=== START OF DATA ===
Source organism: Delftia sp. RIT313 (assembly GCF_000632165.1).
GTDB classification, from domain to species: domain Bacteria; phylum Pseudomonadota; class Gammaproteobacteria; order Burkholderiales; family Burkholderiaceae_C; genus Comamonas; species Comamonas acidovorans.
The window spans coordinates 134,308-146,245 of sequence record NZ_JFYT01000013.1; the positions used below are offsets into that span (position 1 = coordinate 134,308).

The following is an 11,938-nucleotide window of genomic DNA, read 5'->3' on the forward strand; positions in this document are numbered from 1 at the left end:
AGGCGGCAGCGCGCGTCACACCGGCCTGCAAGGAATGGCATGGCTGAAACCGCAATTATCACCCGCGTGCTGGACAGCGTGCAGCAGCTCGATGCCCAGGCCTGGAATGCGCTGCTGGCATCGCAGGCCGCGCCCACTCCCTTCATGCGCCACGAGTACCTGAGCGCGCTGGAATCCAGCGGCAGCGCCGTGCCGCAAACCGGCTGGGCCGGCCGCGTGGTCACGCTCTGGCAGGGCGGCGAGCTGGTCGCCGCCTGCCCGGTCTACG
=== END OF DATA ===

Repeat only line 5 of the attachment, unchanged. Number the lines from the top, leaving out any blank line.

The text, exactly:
AGGCGGCAGCGCGCGTCACACCGGCCTGCAAGGAATGGCATGGCTGAAACCGCAATTATCACCCGCGTGCTGGACAGCGTGCAGCAGCTCGATGCCCAGGCCTGGAATGCGCTGCTGGCATCGCAGGCCGCGCCCACTCCCTTCATGCGCCACGAGTACCTGAGCGCGCTGGAATCCAGCGGCAGCGCCGTGCCGCAAACCGGCTGGGCCGGCCGCGTGGTCACGCTCTGGCAGGGCGGCGAGCTGGTCGCCGCCTGCCCGGTCTACG